5 Factors That Could Signal Economic Recovery
- Signs of Economic Recovery After Coronavirus Closures
There are plenty of mixed messages in the news about the nation’s economic recovery as businesses begin to reopen, and some Americans start to go back to work. On the one hand, the longest economic expansion in U.S. history came to an end in February 2020, signaling an official recession. On the other hand, unemployment numbers have started dipping after hitting a high in May. No crystal ball can tell us if we’ll be looking at an economic comeback in a few weeks, months or years, but there are clues that we can look for that may point to economic growth.
1. Look at the Stock Market
The stock market has been doing reasonably well during the pandemic, despite fluctuations. There are probably several reasons for that. For one, it has been argued that many investors don’t have many other great options for investing their money. Savings accounts and certificates of deposit, for instance, offer a low interest rate right now, and the Federal Reserve has stepped in and added safety measures to keep the economy humming.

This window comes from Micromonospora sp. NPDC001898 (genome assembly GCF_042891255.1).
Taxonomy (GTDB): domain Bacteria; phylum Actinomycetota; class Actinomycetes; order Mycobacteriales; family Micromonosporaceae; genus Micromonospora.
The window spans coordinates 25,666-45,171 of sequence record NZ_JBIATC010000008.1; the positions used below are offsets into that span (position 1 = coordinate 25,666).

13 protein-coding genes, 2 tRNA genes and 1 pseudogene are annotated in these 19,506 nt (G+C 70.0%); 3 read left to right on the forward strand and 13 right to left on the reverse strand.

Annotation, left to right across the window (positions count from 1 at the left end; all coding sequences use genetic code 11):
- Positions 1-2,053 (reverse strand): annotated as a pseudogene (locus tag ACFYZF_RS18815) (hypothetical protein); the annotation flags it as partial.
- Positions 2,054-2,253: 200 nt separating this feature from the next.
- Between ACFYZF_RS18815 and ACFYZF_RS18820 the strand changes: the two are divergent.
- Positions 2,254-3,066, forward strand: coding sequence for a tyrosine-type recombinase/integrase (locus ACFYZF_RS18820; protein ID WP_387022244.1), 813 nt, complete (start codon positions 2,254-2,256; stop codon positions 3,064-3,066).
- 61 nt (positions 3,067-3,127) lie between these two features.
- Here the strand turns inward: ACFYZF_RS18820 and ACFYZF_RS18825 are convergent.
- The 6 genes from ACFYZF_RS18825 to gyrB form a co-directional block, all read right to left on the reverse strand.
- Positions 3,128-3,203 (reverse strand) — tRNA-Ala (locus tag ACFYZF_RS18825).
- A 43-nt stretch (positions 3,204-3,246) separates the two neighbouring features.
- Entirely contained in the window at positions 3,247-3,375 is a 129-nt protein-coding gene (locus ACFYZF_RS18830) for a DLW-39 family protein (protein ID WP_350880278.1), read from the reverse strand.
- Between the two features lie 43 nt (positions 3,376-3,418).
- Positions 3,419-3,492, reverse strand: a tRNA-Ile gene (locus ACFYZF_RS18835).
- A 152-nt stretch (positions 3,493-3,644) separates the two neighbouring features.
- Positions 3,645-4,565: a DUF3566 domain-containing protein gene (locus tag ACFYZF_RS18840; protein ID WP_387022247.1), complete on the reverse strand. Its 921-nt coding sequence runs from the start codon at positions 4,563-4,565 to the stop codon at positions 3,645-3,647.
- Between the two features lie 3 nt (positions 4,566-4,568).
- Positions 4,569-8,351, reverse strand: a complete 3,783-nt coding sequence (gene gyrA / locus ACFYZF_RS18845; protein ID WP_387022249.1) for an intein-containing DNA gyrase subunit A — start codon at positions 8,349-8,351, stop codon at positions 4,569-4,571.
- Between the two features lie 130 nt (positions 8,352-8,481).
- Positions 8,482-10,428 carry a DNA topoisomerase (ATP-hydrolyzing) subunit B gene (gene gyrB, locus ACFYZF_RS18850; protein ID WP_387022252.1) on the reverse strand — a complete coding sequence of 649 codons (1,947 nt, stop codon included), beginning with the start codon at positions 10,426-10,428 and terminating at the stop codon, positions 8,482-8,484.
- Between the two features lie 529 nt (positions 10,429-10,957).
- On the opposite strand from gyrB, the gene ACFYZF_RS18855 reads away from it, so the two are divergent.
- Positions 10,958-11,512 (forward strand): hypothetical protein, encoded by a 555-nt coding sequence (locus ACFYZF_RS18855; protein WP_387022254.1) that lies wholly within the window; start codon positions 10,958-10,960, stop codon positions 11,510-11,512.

What to Know About the Stock Market in Economic Recovery
To get an idea of whether the stock market predicts an economic recovery, take a look at transportation stocks. If those are doing well, that’s usually considered a good sign. When airlines are moving people, and air freight companies, railroads, trucking companies and marine shipping firms are transporting goods, that means that tourism and manufacturing are on the upswing. Or at least, investors think the industries’ future looks promising.